As well as (finally) attaching the slide-bars, the chassis now has (functional) mountings for the bogie and pony truck, as well as the body mountings added. Note the trailing wheel-set installed to check-out the plunger pick-ups. Also added is a sprung arrangement bearing on the middle of the centre driving axle, which provides a positive downward pressure to keep the wheels in (electrical) contact with the track.
|22 Sept 2010||Update - Chassis with motion moves under its own power|
Several more battles were fought prior to the chassis running with the complete motion and picking-up the electrical power from the track that, with hindsight, I prefer to draw a veil over!!!!! I even manufactured a 12BA spanner to aid the assembly of the plunger pickups. Prior to running under its own steam, I decided it was time for a spot of lubrication.
Despite the wires from the pickups being unsightly twisted together with the motor wires, it ran rather well - click here to judge for yourself.
|26 Sept 2010||Update - Bogie|
Once again considerable work and construction of parts from scratch in order to produce a passable representation of the bogie. Successful trial runs have taken place without any downward springing on the bogie, so currently it just comes along for the ride! The only suitable spring I have to hand is too strong and lightens the load on the leading drivers to the point where electrical pickup became erratic. This wouldn't be too much of a problem if I'd wired-up the electrical pickups on the trailing drivers. I suspect the spring will be about right when the additional weight of the body comes into play.
I've taken video of two trial runs: slow speed and high speed. The higher speed run was approaching top speed and gives an idea of the final speed of the loco; from the video; the scale speed is around 120mph - 5 fps actual. With these motors additional load has minimal affect on top speed, providing everything is free-running.
|30 Sept 2010||Update - Pony Truck|
Yet again additional work and modification of the parts supplied in the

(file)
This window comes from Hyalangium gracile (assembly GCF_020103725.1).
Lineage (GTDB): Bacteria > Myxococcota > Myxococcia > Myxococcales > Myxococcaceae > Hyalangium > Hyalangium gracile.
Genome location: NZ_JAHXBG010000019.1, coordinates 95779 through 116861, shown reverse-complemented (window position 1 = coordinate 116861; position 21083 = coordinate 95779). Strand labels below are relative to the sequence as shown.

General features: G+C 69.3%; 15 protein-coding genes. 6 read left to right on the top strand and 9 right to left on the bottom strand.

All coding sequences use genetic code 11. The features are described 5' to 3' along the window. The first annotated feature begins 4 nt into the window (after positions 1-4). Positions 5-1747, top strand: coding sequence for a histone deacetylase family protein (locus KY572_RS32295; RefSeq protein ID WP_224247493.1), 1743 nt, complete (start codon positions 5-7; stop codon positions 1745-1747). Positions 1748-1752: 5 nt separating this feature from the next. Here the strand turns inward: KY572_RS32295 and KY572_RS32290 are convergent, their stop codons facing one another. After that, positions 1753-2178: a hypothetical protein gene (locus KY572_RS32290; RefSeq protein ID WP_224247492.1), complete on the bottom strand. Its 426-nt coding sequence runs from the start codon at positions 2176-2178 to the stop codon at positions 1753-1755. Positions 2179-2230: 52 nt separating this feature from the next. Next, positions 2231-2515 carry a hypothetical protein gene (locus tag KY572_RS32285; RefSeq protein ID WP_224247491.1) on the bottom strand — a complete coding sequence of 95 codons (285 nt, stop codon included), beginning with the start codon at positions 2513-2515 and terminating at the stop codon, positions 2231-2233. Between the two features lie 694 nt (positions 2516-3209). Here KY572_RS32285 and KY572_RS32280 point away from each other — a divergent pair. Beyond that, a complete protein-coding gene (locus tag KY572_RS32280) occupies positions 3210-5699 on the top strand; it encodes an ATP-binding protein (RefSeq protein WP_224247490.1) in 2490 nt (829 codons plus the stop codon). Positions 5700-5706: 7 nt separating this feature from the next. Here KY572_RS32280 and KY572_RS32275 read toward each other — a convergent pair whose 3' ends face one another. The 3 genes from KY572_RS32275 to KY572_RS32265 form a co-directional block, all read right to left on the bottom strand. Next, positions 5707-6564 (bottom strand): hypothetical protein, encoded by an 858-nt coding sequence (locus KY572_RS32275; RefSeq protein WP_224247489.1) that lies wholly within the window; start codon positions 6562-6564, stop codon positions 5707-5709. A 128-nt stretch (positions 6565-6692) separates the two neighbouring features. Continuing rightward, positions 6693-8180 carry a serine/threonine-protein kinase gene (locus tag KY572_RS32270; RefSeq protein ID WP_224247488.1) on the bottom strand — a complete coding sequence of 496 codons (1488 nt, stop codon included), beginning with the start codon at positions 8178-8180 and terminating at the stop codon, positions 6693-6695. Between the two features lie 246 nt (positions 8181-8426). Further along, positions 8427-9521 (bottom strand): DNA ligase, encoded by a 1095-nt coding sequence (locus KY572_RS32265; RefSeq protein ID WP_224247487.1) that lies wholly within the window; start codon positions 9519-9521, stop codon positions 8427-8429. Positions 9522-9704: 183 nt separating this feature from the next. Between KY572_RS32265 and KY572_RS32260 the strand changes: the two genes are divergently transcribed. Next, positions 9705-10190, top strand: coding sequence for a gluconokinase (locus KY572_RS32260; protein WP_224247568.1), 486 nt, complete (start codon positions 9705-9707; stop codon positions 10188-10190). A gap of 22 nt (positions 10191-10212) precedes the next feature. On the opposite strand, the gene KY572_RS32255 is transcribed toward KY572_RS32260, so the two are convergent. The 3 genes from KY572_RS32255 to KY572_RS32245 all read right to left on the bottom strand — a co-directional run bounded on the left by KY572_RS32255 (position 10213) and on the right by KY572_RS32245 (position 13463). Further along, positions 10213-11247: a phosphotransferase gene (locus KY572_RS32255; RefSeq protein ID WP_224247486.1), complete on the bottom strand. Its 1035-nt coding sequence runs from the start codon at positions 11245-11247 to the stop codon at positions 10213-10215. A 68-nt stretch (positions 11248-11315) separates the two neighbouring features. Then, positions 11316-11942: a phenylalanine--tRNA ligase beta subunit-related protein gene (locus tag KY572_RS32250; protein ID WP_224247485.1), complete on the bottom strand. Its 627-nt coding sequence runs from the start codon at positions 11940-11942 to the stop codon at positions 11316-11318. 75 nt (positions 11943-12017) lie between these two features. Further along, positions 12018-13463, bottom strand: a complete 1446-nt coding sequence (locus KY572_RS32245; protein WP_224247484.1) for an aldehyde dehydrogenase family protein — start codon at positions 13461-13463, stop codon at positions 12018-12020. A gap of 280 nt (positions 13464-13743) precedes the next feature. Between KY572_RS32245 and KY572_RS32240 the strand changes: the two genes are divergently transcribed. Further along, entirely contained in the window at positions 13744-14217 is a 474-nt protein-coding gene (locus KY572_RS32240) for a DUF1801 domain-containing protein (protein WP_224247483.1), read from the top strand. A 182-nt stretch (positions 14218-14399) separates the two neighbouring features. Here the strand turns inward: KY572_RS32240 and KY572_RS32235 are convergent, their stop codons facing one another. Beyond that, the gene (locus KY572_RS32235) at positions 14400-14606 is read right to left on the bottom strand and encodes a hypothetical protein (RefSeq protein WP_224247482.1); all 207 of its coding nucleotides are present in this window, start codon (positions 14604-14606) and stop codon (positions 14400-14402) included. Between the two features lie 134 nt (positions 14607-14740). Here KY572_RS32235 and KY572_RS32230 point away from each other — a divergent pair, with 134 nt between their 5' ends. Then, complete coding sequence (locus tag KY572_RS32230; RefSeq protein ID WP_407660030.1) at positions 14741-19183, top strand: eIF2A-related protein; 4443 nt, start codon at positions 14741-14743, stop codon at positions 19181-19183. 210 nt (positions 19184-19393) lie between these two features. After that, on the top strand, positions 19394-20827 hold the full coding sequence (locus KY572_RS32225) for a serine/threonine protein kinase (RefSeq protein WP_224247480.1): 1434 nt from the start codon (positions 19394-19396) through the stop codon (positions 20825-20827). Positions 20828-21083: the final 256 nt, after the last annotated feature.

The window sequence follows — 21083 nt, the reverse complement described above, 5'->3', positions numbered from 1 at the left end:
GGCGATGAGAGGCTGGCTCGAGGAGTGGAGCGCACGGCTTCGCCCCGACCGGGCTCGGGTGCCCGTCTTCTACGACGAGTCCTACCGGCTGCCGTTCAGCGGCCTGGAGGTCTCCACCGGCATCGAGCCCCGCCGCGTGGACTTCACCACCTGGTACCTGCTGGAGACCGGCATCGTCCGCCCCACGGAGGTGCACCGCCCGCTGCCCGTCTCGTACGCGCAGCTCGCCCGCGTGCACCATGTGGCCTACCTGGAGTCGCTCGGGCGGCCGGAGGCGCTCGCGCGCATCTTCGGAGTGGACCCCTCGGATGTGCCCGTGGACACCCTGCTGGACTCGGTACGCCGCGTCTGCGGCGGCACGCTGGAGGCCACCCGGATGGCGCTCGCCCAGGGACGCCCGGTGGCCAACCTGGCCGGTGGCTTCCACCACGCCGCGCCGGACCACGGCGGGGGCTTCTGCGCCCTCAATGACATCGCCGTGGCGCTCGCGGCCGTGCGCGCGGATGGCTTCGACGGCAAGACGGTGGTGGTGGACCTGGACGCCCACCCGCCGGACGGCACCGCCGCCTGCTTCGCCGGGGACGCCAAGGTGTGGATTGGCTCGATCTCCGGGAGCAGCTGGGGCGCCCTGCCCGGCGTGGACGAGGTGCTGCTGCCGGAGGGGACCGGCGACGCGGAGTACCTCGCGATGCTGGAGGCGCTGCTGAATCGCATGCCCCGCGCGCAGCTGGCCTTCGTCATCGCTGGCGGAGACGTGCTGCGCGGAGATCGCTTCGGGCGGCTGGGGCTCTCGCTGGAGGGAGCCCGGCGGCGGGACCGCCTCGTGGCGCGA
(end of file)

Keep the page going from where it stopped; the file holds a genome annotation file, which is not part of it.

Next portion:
kit were required to produce a functional representation of the Pony
Truck. The problem here is that the clearances between the ash pans and
the pony truck are pretty tight on the prototype. In model form more
vertical movement is required so, for starters, the pony truck is not
load bearing. Further, to negotiate tighter radius curves, considerably
more side-swing is needed. To satisfy these requirements compromises are
necessary, as far as the ash pans are concerned. Subtle changes to the
ash pans are less obvious than chopping bits off the pony truck, in my
Snapshot from video - first runs of
chassis complete with Pony Truck
At last, the chassis now runs as a 4-6-2 i.e. all the wheels! Click
here for video of first trial of the pony truck.
Snapshot from video - first runs of
chassis complete with Pony Truck
At last, the chassis now runs as a 4-6-2 i.e. all the wheels! Click here for video of first trial of the pony truck.
|6 Oct 2010||Update - Pony Truck & Ash Pan clearance|
With the chassis now functionally complete, I now need to sort-out the ash pans. The etchings provided in the kit are not very accurate in size and shape, so I've no reservations in modifying them further to achieve adequate working clearance for the pony truck.
Right hand ash pan tacked in nominal
I started by tacking the two parts that form the firebox bottom and ash pan together, and then tacking the assembly to the chassis. There is a third part provided that represents the lower rear of the ash pan, but these severely restrict the side-swing if the trailing arms of the pony truck are fitted, as I have. Note the top of the assembly is tight up against the plate for mounting the cab and firebox portion of the body - see Body phase 1 (click here). Note there's some additional detail still to be added to the rear of the pony truck.
Trial runs with the ash pans in nominal position have been successful i.e. the pony truck didn't derail.